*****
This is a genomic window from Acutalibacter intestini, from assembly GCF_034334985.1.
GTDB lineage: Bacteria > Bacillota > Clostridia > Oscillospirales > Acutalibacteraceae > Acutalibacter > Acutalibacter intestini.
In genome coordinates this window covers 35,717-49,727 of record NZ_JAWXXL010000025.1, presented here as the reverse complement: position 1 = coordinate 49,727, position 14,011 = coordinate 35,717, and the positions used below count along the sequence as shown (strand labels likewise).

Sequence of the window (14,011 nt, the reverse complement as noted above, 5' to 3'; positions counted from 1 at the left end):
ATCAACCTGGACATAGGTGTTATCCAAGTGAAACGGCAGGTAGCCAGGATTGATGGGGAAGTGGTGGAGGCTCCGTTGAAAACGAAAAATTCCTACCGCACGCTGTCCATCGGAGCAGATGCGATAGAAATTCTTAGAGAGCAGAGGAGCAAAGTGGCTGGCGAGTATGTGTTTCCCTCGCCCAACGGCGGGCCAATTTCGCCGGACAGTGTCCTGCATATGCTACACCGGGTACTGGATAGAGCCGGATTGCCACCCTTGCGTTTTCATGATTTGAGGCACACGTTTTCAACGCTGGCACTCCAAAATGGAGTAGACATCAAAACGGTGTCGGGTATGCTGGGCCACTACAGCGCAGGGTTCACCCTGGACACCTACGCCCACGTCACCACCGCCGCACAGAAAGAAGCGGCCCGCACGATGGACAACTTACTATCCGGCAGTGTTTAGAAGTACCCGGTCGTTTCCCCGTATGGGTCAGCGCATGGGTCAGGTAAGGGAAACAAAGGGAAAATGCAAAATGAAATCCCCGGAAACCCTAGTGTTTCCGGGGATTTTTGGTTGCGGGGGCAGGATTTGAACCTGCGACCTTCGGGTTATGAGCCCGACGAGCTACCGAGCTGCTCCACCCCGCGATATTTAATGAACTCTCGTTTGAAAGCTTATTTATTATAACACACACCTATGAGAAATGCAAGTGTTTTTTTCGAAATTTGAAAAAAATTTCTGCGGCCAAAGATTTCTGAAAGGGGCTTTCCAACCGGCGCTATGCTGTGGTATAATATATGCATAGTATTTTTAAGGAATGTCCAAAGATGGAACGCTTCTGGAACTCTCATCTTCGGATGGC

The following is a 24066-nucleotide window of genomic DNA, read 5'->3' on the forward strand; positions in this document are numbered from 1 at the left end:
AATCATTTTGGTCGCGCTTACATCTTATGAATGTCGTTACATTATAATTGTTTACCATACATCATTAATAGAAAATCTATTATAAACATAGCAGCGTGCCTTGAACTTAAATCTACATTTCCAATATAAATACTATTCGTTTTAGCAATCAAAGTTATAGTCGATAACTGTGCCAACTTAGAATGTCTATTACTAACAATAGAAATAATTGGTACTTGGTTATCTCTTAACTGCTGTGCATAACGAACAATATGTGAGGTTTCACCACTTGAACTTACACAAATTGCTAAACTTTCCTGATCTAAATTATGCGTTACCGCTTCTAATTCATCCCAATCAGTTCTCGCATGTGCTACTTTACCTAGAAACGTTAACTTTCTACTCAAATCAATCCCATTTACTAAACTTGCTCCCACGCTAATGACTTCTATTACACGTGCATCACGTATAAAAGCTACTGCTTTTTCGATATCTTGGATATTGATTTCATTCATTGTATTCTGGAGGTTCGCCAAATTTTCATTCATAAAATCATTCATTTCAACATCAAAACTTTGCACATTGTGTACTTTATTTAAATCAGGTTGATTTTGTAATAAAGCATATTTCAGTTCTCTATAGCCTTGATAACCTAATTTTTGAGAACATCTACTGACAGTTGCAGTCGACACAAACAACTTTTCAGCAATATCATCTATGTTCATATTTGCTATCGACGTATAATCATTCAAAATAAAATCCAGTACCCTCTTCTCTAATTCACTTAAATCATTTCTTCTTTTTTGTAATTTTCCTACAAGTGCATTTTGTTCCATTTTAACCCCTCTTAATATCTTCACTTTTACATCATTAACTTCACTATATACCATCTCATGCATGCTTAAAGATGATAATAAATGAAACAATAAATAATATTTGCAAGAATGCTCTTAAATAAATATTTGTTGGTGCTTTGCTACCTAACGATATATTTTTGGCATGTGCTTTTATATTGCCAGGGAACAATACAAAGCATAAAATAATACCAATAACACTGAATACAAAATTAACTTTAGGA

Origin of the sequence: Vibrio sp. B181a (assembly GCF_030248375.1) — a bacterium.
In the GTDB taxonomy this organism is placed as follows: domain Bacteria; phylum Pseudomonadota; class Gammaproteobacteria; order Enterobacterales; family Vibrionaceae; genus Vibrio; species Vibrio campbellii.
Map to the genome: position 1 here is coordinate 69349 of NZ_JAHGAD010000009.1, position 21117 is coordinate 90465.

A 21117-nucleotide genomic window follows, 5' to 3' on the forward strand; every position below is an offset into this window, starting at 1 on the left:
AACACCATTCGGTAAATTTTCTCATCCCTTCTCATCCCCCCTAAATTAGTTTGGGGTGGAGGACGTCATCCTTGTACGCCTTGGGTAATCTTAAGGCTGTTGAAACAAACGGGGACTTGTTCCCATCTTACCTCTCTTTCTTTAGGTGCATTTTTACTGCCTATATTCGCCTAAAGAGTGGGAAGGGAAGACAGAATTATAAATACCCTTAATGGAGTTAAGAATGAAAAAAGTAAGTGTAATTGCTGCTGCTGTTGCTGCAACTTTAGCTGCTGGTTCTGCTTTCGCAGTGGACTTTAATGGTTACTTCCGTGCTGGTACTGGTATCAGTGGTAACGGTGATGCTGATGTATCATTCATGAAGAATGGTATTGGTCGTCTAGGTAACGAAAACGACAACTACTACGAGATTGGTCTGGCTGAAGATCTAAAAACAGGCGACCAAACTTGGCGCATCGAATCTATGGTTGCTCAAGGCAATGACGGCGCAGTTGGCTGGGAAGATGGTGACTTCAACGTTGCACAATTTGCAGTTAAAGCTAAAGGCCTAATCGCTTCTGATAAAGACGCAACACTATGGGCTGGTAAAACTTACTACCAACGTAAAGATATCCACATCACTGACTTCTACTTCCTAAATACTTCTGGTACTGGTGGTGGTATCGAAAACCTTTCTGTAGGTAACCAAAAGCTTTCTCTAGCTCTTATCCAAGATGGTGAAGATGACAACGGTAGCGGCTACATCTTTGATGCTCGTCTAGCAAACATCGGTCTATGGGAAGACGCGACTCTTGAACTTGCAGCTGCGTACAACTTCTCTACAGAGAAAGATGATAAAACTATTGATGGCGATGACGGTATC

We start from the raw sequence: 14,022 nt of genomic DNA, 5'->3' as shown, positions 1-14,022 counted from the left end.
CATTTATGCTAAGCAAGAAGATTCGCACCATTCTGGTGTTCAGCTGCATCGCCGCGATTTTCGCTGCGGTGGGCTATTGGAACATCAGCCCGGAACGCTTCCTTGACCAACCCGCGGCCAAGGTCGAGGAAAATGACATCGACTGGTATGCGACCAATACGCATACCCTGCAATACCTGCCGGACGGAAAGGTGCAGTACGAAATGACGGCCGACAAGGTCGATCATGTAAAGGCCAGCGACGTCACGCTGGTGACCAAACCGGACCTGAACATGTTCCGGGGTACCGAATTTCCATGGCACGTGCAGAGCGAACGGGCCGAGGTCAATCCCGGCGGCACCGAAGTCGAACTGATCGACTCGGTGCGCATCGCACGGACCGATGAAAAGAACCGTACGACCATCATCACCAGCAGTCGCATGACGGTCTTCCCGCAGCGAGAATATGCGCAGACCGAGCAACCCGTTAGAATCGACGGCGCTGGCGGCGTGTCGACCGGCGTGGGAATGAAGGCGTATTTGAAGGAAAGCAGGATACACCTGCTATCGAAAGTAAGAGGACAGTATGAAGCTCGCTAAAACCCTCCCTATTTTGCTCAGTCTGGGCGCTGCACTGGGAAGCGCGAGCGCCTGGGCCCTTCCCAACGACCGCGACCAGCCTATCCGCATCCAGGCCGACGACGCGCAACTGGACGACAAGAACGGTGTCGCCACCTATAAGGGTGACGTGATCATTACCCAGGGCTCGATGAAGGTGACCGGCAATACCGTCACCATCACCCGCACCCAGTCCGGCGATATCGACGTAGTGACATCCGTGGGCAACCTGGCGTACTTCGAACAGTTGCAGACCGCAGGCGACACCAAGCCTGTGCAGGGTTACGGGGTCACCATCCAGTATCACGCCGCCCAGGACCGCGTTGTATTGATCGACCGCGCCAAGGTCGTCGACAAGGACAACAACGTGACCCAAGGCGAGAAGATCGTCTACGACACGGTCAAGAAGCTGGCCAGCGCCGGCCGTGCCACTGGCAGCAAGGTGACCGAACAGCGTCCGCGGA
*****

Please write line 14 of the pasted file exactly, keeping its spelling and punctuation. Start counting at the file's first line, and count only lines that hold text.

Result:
CATTTATGCTAAGCAAGAAGATTCGCACCATTCTGGTGTTCAGCTGCATCGCCGCGATTTTCGCTGCGGTGGGCTATTGGAACATCAGCCCGGAACGCTTCCTTGACCAACCCGCGGCCAAGGTCGAGGAAAATGACATCGACTGGTATGCGACCAATACGCATACCCTGCAATACCTGCCGGACGGAAAGGTGCAGTACGAAATGACGGCCGACAAGGTCGATCATGTAAAGGCCAGCGACGTCACGCTGGTGACCAAACCGGACCTGAACATGTTCCGGGGTACCGAATTTCCATGGCACGTGCAGAGCGAACGGGCCGAGGTCAATCCCGGCGGCACCGAAGTCGAACTGATCGACTCGGTGCGCATCGCACGGACCGATGAAAAGAACCGTACGACCATCATCACCAGCAGTCGCATGACGGTCTTCCCGCAGCGAGAATATGCGCAGACCGAGCAACCCGTTAGAATCGACGGCGCTGGCGGCGTGTCGACCGGCGTGGGAATGAAGGCGTATTTGAAGGAAAGCAGGATACACCTGCTATCGAAAGTAAGAGGACAGTATGAAGCTCGCTAAAACCCTCCCTATTTTGCTCAGTCTGGGCGCTGCACTGGGAAGCGCGAGCGCCTGGGCCCTTCCCAACGACCGCGACCAGCCTATCCGCATCCAGGCCGACGACGCGCAACTGGACGACAAGAACGGTGTCGCCACCTATAAGGGTGACGTGATCATTACCCAGGGCTCGATGAAGGTGACCGGCAATACCGTCACCATCACCCGCACCCAGTCCGGCGATATCGACGTAGTGACATCCGTGGGCAACCTGGCGTACTTCGAACAGTTGCAGACCGCAGGCGACACCAAGCCTGTGCAGGGTTACGGGGTCACCATCCAGTATCACGCCGCCCAGGACCGCGTTGTATTGATCGACCGCGCCAAGGTCGTCGACAAGGACAACAACGTGACCCAAGGCGAGAAGATCGTCTACGACACGGTCAAGAAGCTGGCCAGCGCCGGCCGTGCCACTGGCAGCAAGGTGACCGAACAGCGTCCGCGGA